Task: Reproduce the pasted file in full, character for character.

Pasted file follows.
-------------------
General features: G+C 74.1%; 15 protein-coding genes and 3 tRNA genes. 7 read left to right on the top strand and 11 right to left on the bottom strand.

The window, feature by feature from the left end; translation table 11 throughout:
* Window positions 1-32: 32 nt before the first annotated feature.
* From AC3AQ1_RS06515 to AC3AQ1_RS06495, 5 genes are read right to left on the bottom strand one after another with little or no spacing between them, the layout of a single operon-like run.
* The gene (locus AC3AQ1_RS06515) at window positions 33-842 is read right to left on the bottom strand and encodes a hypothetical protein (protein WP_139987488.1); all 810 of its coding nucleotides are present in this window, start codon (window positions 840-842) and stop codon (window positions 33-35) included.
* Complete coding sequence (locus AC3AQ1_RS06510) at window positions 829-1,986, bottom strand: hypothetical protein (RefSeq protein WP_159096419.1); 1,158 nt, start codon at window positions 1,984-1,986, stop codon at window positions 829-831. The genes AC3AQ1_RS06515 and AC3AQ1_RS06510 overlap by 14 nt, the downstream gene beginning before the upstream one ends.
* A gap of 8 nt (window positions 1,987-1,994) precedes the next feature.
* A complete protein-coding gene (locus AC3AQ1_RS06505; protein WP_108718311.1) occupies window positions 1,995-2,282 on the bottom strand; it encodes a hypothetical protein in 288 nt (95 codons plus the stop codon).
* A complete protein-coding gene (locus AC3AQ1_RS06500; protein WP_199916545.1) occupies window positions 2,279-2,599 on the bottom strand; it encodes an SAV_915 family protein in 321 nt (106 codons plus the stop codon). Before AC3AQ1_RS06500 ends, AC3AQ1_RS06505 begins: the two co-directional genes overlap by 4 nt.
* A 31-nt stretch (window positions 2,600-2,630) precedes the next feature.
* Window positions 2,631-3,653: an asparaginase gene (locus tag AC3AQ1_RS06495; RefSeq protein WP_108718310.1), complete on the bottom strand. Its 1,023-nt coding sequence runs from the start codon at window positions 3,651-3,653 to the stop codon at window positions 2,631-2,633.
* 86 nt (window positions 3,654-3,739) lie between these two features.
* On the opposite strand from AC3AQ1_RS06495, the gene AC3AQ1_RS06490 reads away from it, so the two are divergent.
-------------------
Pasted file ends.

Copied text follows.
General features: G+C 74.1%; 15 protein-coding genes and 3 tRNA genes. 7 read left to right on the top strand and 11 right to left on the bottom strand.

The window, feature by feature from the left end; translation table 11 throughout:
* Window positions 1-32: 32 nt before the first annotated feature.
* From AC3AQ1_RS06515 to AC3AQ1_RS06495, 5 genes are read right to left on the bottom strand one after another with little or no spacing between them, the layout of a single operon-like run.
* The gene (locus AC3AQ1_RS06515) at window positions 33-842 is read right to left on the bottom strand and encodes a hypothetical protein (protein WP_139987488.1); all 810 of its coding nucleotides are present in this window, start codon (window positions 840-842) and stop codon (window positions 33-35) included.
* Complete coding sequence (locus AC3AQ1_RS06510) at window positions 829-1,986, bottom strand: hypothetical protein (RefSeq protein WP_159096419.1); 1,158 nt, start codon at window positions 1,984-1,986, stop codon at window positions 829-831. The genes AC3AQ1_RS06515 and AC3AQ1_RS06510 overlap by 14 nt, the downstream gene beginning before the upstream one ends.
* A gap of 8 nt (window positions 1,987-1,994) precedes the next feature.
* A complete protein-coding gene (locus AC3AQ1_RS06505; protein WP_108718311.1) occupies window positions 1,995-2,282 on the bottom strand; it encodes a hypothetical protein in 288 nt (95 codons plus the stop codon).
* A complete protein-coding gene (locus AC3AQ1_RS06500; protein WP_199916545.1) occupies window positions 2,279-2,599 on the bottom strand; it encodes an SAV_915 family protein in 321 nt (106 codons plus the stop codon). Before AC3AQ1_RS06500 ends, AC3AQ1_RS06505 begins: the two co-directional genes overlap by 4 nt.
* A 31-nt stretch (window positions 2,600-2,630) precedes the next feature.
* Window positions 2,631-3,653: an asparaginase gene (locus tag AC3AQ1_RS06495; RefSeq protein WP_108718310.1), complete on the bottom strand. Its 1,023-nt coding sequence runs from the start codon at window positions 3,651-3,653 to the stop codon at window positions 2,631-2,633.
* 86 nt (window positions 3,654-3,739) lie between these two features.
* On the opposite strand from AC3AQ1_RS06495, the gene AC3AQ1_RS06490 reads away from it, so the two are divergent.